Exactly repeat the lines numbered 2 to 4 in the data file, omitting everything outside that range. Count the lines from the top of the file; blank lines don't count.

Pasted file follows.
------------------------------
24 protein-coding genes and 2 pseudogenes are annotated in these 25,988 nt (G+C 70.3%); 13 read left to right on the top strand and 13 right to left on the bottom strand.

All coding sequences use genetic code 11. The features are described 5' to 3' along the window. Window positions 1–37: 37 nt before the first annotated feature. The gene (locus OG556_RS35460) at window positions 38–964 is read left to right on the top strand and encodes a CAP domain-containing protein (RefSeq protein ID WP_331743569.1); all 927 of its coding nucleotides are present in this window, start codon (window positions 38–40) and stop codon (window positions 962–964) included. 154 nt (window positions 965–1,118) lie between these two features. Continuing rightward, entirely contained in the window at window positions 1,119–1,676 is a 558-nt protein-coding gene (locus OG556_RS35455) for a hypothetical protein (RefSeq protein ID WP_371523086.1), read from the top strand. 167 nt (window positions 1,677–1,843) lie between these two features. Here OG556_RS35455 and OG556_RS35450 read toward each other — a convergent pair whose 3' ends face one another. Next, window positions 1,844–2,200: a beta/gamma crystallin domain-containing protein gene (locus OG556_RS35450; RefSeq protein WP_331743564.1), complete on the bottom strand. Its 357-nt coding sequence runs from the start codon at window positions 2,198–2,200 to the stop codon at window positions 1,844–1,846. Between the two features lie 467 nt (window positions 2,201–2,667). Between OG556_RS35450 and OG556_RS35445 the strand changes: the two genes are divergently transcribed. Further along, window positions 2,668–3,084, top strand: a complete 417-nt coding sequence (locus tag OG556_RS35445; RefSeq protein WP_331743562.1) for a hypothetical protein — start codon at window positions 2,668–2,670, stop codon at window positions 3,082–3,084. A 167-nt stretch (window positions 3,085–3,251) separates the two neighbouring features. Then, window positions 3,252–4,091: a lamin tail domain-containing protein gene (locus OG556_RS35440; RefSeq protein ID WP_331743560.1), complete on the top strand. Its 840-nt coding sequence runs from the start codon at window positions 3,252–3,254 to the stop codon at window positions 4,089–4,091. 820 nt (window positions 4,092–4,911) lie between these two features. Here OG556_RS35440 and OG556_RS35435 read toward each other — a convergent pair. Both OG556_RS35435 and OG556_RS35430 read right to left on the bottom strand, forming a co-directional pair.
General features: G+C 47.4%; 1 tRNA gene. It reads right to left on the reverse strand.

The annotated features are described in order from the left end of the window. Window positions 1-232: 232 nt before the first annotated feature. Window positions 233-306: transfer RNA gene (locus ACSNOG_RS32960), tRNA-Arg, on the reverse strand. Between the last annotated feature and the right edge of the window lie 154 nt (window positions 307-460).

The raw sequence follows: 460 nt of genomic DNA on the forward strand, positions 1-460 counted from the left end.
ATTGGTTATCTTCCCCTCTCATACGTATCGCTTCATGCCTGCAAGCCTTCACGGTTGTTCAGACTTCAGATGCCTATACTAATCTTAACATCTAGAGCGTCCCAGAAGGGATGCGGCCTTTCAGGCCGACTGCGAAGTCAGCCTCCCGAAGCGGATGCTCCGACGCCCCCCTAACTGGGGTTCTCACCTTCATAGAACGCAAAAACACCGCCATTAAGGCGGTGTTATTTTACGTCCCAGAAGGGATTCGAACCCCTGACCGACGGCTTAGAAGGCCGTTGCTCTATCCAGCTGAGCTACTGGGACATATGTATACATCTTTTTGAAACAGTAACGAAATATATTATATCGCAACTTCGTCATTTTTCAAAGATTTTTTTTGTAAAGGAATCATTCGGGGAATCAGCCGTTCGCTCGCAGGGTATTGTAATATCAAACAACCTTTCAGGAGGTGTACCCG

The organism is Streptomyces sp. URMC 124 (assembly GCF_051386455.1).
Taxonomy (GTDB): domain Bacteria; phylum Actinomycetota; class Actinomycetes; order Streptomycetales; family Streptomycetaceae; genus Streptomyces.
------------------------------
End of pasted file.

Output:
All coding sequences use genetic code 11. The features are described 5' to 3' along the window. Window positions 1–37: 37 nt before the first annotated feature. The gene (locus OG556_RS35460) at window positions 38–964 is read left to right on the top strand and encodes a CAP domain-containing protein (RefSeq protein ID WP_331743569.1); all 927 of its coding nucleotides are present in this window, start codon (window positions 38–40) and stop codon (window positions 962–964) included. 154 nt (window positions 965–1,118) lie between these two features. Continuing rightward, entirely contained in the window at window positions 1,119–1,676 is a 558-nt protein-coding gene (locus OG556_RS35455) for a hypothetical protein (RefSeq protein ID WP_371523086.1), read from the top strand. 167 nt (window positions 1,677–1,843) lie between these two features. Here OG556_RS35455 and OG556_RS35450 read toward each other — a convergent pair whose 3' ends face one another. Next, window positions 1,844–2,200: a beta/gamma crystallin domain-containing protein gene (locus OG556_RS35450; RefSeq protein WP_331743564.1), complete on the bottom strand. Its 357-nt coding sequence runs from the start codon at window positions 2,198–2,200 to the stop codon at window positions 1,844–1,846. Between the two features lie 467 nt (window positions 2,201–2,667). Between OG556_RS35450 and OG556_RS35445 the strand changes: the two genes are divergently transcribed. Further along, window positions 2,668–3,084, top strand: a complete 417-nt coding sequence (locus tag OG556_RS35445; RefSeq protein WP_331743562.1) for a hypothetical protein — start codon at window positions 2,668–2,670, stop codon at window positions 3,082–3,084. A 167-nt stretch (window positions 3,085–3,251) separates the two neighbouring features. Then, window positions 3,252–4,091: a lamin tail domain-containing protein gene (locus OG556_RS35440; RefSeq protein ID WP_331743560.1), complete on the top strand. Its 840-nt coding sequence runs from the start codon at window positions 3,252–3,254 to the stop codon at window positions 4,089–4,091. 820 nt (window positions 4,092–4,911) lie between these two features. Here OG556_RS35440 and OG556_RS35435 read toward each other — a convergent pair. Both OG556_RS35435 and OG556_RS35430 read right to left on the bottom strand, forming a co-directional pair.
General features: G+C 47.4%; 1 tRNA gene. It reads right to left on the reverse strand.

The annotated features are described in order from the left end of the window. Window positions 1-232: 232 nt before the first annotated feature. Window positions 233-306: transfer RNA gene (locus ACSNOG_RS32960), tRNA-Arg, on the reverse strand. Between the last annotated feature and the right edge of the window lie 154 nt (window positions 307-460).